You may have heard of the new ‘barefoot sneaker’ craze that is sweeping the fitness world. This new lightweight shoe is designed and shaped to mimic barefoot running, and give a striding free-form run. While barefoot running has always had a following among the alternative health and fitness gurus, the barefoot sneaker may be proving to be not all its cracked up to be.
As avid runners and athletes continue to experiment with barefoot running shoes, doctors say they are having to treat an increasing number of injuries from improper use. Injuries ranged from pulled calf muscles, a Achilles tendinitis, and metatarsal stress fractures. While most of the injuries could have been avoided with proper practice, many injuries leave runners laid up for several months at a time.
Many barefoot runners and athletes who have switched to barefoot running shoes are devoted to their new sport, and claim to be less prone to injuries than in their standard athletic shoe. While there is no evidence that suggests that barefoot runners suffer fewer injuries, the answer may be attributed to improper training.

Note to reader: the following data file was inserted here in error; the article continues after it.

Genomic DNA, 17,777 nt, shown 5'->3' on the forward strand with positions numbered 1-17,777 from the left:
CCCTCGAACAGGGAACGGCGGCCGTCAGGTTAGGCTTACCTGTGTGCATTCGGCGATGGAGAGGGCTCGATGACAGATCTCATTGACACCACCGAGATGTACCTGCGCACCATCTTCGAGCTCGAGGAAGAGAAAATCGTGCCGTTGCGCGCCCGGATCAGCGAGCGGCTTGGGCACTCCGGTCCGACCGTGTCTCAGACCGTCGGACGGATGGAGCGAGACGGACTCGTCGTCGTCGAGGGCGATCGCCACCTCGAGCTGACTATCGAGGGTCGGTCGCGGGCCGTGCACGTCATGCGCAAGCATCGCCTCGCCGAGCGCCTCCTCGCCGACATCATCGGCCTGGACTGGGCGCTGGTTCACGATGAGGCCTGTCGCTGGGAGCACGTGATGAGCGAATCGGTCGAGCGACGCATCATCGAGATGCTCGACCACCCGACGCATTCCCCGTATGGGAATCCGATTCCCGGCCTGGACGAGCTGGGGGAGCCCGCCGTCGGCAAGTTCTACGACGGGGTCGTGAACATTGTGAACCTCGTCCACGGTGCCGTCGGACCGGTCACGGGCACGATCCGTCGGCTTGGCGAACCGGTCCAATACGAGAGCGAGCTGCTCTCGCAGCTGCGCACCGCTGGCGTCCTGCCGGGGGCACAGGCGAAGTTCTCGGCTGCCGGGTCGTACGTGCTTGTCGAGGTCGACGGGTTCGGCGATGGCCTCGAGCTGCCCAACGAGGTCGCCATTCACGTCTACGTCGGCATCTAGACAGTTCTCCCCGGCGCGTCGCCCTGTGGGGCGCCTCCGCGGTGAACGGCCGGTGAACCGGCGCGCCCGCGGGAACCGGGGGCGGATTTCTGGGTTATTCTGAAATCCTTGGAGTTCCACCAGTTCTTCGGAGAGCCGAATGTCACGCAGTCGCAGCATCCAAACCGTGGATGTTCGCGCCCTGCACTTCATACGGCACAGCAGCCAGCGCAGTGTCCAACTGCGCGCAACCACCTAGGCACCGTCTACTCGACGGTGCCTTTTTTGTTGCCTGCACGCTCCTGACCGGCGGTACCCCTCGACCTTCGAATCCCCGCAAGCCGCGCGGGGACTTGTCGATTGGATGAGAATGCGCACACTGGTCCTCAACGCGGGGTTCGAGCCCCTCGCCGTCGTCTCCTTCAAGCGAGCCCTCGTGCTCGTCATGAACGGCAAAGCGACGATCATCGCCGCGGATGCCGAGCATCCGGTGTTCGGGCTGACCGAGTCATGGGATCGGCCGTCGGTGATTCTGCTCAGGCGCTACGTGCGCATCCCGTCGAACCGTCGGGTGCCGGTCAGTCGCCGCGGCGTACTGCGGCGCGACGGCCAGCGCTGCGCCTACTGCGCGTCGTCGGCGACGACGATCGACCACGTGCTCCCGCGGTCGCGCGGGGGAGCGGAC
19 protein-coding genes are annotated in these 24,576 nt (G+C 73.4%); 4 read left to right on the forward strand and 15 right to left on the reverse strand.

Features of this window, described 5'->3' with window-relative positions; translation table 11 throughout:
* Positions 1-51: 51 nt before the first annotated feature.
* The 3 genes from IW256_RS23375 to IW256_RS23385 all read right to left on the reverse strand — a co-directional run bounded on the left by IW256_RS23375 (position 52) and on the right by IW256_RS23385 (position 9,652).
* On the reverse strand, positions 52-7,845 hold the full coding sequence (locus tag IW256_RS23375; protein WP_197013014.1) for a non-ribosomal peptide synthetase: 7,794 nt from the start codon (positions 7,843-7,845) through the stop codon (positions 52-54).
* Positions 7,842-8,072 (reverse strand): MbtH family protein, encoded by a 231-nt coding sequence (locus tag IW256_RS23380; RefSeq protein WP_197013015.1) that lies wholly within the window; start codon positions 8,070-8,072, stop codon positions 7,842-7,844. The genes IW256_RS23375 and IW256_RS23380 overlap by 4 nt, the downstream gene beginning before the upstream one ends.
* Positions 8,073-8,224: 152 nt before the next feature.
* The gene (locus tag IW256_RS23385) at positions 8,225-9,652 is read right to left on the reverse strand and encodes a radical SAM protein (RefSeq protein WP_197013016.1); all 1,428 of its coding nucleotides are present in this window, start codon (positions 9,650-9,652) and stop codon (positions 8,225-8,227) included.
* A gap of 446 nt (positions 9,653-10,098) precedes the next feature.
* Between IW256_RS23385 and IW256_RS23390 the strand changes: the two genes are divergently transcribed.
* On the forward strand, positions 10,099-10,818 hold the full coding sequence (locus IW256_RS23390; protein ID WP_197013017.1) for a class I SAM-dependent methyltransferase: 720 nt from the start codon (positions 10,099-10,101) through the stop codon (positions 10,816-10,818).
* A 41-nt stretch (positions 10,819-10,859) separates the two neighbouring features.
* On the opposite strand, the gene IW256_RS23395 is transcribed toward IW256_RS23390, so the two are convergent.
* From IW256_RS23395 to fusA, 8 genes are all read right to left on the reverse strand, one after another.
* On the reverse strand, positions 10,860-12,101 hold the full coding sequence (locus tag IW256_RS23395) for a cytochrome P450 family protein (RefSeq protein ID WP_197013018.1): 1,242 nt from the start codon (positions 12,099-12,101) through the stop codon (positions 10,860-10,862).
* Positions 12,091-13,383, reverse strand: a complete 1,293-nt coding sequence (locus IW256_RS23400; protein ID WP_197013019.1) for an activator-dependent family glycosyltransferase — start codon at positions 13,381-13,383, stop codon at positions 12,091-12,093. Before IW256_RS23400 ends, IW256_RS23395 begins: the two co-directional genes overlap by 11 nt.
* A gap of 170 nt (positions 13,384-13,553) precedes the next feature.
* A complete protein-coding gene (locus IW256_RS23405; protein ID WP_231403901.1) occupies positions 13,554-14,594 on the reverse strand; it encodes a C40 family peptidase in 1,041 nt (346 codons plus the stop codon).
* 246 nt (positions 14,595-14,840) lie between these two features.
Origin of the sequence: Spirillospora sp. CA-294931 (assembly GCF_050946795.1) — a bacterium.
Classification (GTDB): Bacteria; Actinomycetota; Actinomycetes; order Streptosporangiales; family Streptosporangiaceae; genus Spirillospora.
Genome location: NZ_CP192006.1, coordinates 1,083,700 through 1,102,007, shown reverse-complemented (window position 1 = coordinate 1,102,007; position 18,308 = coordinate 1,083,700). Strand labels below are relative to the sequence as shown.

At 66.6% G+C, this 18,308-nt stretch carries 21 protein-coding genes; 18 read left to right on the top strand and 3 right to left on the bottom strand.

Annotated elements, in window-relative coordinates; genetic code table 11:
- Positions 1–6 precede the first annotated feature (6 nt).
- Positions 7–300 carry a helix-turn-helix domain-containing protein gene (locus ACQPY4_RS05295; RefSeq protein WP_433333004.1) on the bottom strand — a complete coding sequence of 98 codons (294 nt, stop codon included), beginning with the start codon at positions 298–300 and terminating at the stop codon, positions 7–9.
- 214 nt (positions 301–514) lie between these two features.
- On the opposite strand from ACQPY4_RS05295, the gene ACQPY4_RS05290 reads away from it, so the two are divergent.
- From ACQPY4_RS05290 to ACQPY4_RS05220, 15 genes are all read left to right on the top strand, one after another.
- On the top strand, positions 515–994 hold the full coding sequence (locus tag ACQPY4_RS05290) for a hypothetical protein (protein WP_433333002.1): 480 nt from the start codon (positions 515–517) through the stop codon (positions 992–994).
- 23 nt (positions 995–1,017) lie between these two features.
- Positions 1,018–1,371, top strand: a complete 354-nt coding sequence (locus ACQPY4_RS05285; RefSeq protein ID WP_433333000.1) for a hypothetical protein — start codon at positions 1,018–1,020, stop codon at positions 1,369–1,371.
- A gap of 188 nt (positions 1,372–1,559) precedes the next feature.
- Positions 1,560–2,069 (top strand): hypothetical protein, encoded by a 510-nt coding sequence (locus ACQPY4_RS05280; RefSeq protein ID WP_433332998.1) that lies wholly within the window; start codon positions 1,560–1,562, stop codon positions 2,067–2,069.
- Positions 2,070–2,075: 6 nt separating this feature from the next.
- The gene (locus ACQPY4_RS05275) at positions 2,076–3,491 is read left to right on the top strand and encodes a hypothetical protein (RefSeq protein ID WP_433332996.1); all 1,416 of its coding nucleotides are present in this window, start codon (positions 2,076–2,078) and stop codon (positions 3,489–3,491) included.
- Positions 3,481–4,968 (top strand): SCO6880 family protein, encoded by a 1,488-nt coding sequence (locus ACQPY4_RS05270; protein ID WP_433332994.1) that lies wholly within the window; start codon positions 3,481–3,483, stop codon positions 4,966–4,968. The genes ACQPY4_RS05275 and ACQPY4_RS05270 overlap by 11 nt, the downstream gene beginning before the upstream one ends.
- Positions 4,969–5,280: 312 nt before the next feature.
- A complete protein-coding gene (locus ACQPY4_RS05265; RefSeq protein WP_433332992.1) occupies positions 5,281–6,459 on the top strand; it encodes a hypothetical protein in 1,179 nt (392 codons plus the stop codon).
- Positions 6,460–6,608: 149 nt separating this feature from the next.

A runner who wears athletic running shoes tend to land on their heels when they run, while a barefoot runner lands midfoot or forefoot. Transitioning can cause injuries if the runner pushes too hard without letting their feet and leg muscles adjust to the new exercise.
If a runner would like to switch to barefoot running it is strongly advised not to overdo it in the first few months of training. Most people jump into barefoot running a little too enthusiastically, putting too much strain on the feet of those who are not used to the different forces of forefoot strike.
While injuries already run high, it is estimated that between 30 and 70 percent of all runners suffer repetitive stress injuries each year. It is important that avid runners train properly and do not over-do it no matter what type of footwear they choose.
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